Rory has a nice piece in this week’s Spectator: typically and admirably contrarian he argues that it’s a good thing that Admen have got to the heart of government (and not just in the UK). His hook is the drama series Mad Men (currently enhancing our Sunday evenings in the UK – yes, I know US-based readers: you’ve already seen all of Series 1. We’re all done with Torchwood and you’re just discovering the joys of the Doctor).
Much as I love Rory, I have to disagree.
Not as Grant does here in his review of the TV series where he points out that
“ad men pra(e?)yed upon culture and consumers”
…though – were it true – this isn’t a very nice thought.
No, my disagreement is on the basis that (M)Admen from the Saatchi’s onwards have helped reinforce some really silly notions about human beings and human behaviour that politicians and civil servants work from, while maintaining the illusion that we (ministers, management, marketing) and our tools (such as adverts) are a strong force influencing consumer behaviour: that they make much difference.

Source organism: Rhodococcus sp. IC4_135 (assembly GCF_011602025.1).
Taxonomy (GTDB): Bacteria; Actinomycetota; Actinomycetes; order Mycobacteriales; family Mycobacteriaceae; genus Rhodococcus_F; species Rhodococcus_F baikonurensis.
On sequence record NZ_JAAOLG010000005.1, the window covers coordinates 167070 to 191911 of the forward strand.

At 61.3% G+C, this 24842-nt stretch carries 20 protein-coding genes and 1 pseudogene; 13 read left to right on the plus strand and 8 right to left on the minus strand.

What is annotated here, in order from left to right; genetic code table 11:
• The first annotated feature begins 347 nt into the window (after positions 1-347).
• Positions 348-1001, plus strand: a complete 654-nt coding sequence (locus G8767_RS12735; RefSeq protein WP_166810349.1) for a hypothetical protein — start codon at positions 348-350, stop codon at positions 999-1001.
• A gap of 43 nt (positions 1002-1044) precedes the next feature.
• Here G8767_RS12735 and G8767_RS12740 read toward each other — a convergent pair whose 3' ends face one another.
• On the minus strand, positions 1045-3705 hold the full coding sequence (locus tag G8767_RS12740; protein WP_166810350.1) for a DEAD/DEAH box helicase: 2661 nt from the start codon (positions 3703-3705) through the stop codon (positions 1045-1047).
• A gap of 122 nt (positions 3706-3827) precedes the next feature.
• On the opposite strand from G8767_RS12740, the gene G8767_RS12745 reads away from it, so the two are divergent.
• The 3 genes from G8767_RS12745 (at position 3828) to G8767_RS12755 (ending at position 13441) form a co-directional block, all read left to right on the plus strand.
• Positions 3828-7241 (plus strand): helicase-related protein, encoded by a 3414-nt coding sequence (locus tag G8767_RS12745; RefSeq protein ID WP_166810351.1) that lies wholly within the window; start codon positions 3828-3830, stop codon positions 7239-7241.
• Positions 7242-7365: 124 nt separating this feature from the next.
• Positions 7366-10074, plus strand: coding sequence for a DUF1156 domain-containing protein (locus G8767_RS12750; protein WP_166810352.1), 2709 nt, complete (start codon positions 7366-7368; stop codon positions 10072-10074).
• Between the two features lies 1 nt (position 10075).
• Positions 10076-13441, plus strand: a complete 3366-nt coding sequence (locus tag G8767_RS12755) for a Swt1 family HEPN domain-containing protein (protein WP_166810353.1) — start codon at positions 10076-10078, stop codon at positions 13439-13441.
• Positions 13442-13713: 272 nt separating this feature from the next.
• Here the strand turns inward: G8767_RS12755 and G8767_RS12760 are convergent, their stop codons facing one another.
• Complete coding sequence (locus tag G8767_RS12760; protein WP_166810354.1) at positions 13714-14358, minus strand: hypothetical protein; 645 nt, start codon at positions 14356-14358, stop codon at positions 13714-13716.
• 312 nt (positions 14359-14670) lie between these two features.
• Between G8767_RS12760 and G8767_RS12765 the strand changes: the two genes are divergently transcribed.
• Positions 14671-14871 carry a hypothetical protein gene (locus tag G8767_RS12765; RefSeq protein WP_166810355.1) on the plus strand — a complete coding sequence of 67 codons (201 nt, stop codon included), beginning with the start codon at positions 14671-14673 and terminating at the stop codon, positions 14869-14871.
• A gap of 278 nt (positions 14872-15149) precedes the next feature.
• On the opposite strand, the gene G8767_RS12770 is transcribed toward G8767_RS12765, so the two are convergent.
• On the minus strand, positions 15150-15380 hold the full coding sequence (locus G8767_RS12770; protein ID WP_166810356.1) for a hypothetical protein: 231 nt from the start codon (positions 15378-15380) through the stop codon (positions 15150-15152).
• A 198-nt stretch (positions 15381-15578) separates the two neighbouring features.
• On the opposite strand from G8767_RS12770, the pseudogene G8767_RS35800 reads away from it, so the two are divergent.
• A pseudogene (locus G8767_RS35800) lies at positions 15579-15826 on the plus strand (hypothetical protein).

So whatever your politics, wouldn’t it be better if our chosen leaders had a better map of mass behaviour and a more realistic view of what can be done in order to develop better policies and implement them well.
But before you get the wrong impression, David and Stephen are much more than admen: both have proven themselves as managers and leaders; both are much smarter than anyone in Mad Men. And both will do far more in no.10 than any mere (M)Adman could. I’d want them both on my team.